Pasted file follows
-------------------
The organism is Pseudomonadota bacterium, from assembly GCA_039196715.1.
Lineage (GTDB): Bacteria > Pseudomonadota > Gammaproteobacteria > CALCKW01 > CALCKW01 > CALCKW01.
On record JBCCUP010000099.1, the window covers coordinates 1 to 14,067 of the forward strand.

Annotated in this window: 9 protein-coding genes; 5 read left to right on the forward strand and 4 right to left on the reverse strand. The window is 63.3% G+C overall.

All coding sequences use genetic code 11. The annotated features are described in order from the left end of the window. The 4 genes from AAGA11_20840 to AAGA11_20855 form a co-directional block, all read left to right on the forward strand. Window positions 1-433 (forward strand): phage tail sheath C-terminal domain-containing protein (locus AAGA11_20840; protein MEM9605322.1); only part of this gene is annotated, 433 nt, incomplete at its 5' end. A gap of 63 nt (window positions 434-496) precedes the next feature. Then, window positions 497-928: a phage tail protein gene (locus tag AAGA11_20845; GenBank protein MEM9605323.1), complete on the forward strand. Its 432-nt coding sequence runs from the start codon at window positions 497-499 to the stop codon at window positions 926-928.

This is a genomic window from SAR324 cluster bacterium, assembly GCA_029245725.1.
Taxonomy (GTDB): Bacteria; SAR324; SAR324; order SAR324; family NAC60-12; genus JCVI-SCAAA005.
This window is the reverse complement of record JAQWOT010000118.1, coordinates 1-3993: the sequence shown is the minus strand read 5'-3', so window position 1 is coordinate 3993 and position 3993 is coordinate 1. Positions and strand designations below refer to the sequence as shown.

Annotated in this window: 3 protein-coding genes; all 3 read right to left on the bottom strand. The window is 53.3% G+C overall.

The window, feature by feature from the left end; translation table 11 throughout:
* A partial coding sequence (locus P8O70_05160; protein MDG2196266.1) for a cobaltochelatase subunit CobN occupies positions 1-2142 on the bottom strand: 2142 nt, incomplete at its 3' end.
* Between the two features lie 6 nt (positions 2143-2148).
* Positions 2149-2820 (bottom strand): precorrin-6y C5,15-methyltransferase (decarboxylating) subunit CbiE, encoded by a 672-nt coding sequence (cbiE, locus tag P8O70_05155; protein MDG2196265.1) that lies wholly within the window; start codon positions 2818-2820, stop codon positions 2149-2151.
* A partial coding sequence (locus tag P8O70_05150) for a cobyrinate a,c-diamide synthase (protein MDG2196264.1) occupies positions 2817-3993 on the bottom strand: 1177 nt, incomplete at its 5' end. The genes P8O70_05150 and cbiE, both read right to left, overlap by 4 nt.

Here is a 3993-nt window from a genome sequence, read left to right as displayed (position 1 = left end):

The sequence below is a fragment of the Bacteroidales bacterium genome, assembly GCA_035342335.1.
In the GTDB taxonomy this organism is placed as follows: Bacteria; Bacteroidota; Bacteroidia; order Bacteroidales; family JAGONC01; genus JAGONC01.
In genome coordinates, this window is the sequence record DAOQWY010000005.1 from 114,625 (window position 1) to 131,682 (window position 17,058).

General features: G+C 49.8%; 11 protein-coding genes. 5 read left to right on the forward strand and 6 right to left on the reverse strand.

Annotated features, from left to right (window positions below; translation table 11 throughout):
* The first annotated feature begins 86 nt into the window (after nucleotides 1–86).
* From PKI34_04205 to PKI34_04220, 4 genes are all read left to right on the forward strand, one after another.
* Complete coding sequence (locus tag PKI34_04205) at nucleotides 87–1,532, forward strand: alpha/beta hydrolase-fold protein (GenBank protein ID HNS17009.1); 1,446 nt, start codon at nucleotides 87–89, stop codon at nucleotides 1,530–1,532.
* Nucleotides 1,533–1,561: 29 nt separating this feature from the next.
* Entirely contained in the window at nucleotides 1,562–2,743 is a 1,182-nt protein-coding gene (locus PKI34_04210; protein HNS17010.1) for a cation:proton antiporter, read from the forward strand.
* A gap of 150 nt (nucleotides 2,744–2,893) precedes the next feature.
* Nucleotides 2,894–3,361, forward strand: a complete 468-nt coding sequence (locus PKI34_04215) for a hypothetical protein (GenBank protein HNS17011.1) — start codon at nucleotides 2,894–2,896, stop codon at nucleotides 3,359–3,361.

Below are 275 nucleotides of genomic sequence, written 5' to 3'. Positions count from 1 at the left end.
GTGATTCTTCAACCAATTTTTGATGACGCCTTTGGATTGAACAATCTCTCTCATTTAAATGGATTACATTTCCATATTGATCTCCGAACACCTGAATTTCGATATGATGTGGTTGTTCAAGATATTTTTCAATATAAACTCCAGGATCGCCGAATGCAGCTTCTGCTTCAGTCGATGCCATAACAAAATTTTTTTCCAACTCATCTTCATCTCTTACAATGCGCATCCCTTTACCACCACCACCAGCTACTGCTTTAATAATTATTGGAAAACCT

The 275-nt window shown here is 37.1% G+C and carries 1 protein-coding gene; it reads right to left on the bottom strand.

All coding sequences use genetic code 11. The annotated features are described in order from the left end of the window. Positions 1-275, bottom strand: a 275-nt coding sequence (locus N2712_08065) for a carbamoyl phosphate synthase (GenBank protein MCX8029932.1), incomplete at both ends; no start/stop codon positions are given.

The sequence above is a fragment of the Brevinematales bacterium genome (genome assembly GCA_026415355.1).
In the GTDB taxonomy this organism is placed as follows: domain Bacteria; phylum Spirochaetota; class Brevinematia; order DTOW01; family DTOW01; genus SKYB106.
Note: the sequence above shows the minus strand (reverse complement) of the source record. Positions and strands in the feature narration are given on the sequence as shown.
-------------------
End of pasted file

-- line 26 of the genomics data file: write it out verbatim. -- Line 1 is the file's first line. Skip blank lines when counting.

* A gap of 150 nt (nucleotides 2,744–2,893) precedes the next feature.